10 Signs you may be a UX Designer

abtract ux design photo

Are you a natural problem-solver who loves technology? Do you find yourself captivated with details that others might not even notice – like margins in a document or why a specific font was used for a logo? You just might be a UX designer!

UX designers are a special kind of animal. We love to solve problems, but we want the solutions to look good too. Sure, we might obsess over the right hex code for a button or the amount of drop shadow behind a modal, but if we don’t, who will? Sure, it might be nice to just open a menu at a restaurant and simply read it rather than obsess over the font choice, layout, color scheme, etc; but that would just be too easy, wouldn’t it?

To the average person, this probably seems petty or just plain crazy, but let’s get real: it’s just who we are and it can’t be helped. If you or someone you know can relate, read on. We’re here for support, but we can’t promise any of this is normal.

10 Signs you may be a UX designer:

1. When you’re not sure which sports team to root for, you pick the team whose uniform has the better color scheme.
Let’s be honest – color is everything. 

giphy of woman saying go sports and all that

2. In school, you thought graph paper was better suited for layouts than line graphs.
Who cares about cosines anyway?

school of rock giphy that says math is not important

3. Whenever you encounter a problem in the real world, you find yourself wondering if it could be solved with an app.
…and you get a small burst of joy when you discover problems that have yet to be solved by an app.

Giphy of doctor who says I have an app for that

4.  When you see a product you wonder “Who would use this?” and then spend the next 10 minutes actually trying to imagine the exact type of person who would benefit from it.
Just give me 15 minutes and I’ll come up with a user persona.

giphy of charlie from always sunny acting like a monkey

5. You didn’t like the design of a website you had to use, so you redesigned it yourself, just for fun. 
Seriously, what were they thinking with that nav bar organization?

man shaking his head

6. You pray to the gods of Organization and Version Control at the altars of Sketch and Abstract.
If you have commitment issues, this relationship just won’t work.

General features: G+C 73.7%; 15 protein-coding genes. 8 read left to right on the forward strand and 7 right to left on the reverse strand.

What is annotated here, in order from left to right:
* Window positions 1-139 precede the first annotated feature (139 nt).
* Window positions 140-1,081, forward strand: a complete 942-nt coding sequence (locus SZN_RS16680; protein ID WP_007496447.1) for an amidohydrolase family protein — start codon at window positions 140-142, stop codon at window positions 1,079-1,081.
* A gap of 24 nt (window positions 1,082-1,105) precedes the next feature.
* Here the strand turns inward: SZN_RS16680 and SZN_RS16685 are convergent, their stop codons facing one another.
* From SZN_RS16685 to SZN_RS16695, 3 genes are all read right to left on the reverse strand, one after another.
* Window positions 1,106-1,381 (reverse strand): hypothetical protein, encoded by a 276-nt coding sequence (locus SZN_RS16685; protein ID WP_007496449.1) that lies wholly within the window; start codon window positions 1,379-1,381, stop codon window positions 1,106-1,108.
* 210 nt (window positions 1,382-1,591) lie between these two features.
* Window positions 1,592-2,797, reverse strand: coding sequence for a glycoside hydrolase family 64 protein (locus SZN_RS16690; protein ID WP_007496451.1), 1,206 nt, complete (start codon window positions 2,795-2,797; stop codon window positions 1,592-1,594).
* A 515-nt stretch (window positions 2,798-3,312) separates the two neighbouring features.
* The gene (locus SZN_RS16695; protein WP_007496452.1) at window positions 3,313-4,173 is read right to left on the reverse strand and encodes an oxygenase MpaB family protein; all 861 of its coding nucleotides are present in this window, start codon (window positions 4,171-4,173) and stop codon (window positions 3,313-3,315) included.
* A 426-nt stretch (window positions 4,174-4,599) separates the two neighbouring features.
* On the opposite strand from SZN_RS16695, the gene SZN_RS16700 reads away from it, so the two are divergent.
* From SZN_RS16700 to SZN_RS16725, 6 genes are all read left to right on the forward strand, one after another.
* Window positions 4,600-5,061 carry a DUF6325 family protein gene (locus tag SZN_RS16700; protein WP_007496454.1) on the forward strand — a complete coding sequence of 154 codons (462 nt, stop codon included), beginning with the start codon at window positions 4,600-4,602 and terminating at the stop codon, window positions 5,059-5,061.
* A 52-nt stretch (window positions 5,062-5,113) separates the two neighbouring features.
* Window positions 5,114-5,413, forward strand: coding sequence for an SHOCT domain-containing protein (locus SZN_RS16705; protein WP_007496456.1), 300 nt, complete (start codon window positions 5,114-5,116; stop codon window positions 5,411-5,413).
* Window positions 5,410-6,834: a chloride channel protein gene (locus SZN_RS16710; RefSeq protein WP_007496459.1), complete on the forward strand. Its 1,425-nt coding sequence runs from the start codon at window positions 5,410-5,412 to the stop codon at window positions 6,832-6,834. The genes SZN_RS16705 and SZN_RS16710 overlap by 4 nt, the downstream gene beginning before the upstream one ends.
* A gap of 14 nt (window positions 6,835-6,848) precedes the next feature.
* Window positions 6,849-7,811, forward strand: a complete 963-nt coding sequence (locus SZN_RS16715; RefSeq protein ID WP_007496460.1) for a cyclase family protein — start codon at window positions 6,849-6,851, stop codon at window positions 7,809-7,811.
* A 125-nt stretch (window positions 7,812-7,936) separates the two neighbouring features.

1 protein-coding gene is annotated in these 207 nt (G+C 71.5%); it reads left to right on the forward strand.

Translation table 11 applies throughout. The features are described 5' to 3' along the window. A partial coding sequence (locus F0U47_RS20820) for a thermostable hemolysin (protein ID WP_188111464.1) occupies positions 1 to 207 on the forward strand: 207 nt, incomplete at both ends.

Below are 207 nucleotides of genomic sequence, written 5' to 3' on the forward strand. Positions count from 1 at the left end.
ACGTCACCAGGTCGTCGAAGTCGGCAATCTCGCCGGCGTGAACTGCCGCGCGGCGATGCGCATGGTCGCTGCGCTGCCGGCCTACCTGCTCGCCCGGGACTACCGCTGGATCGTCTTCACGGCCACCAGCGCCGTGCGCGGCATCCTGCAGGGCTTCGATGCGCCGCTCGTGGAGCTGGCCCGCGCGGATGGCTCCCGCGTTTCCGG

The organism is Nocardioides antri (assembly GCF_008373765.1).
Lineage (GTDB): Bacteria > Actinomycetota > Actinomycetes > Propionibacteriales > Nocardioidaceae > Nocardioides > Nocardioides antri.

lady praying

7. You actually read the developer’s notes before installing the latest version of an app.
And you get irritated when they just write “bug fixes” ?

giph of girl rolling her eyes

8. Encountering anything with a bad user experience can and will ruin your day.
Are they trying to infuriate people with this ticket purchasing software? 

man throwing computer into garbage

9. Conversely, finding a new plugin to expedite your workflow can brighten your entire week.
Ah, the sweet, sweet relief of automation ?

girl fist pumping

10. Your first response when a friend recommends a game is to ask “But does it have a good UI?”
Still think it doesn’t matter? Let’s take a moment to remember the infamous “QWOP” game that took the internet by storm…

Picture of qwop game

If you relate to any of these statements, you might have a UX designer trapped inside you, just itching to sketch out some prototypes.  There is only one way to find out though – start doing.  
Ready to dive in, but not sure which steps to take next? Here are a couple of resources to get you started:

  • Course # 1 Mobile Product Design: From Napkin to Launch
    • This course is where you’ll learn to think like a designer.  You’ll learn how to create prototypes to bring your designs to life, as well as how to identify problems, and use critical thinking to find elegant solutions to those problems. 
  • Course # 2 The Complete User Interface Design Bootcamp – Sketch UI/UX
    • This is your crash course on UI/UX design in Sketch. You’ll learn everything you need to know on how to make a great digital product; from design basics to color theory and typography. 

The Goal: Once you’ve completed these courses, put your skills to the test! Think of a problem that you’ve encountered in your life, or one that someone you know has come across. Based on what you already know about the user (in this case, yourself or someone you know), think of ways to solve the problem through design; then put your idea to the test! Ask people you know who may have faced the same issue in their own lives. Would your solution help them? Could it be better? Ask questions and record their answers, then use that information to start designing your very first app! Every designer’s process is a little different, but it may help to begin by sketching out your ideas with good old fashioned pen and paper. With a bit of trial and error and a lot of persistence, you’ll find the work style that suits you and be on your way to creating compelling designs. Good luck!

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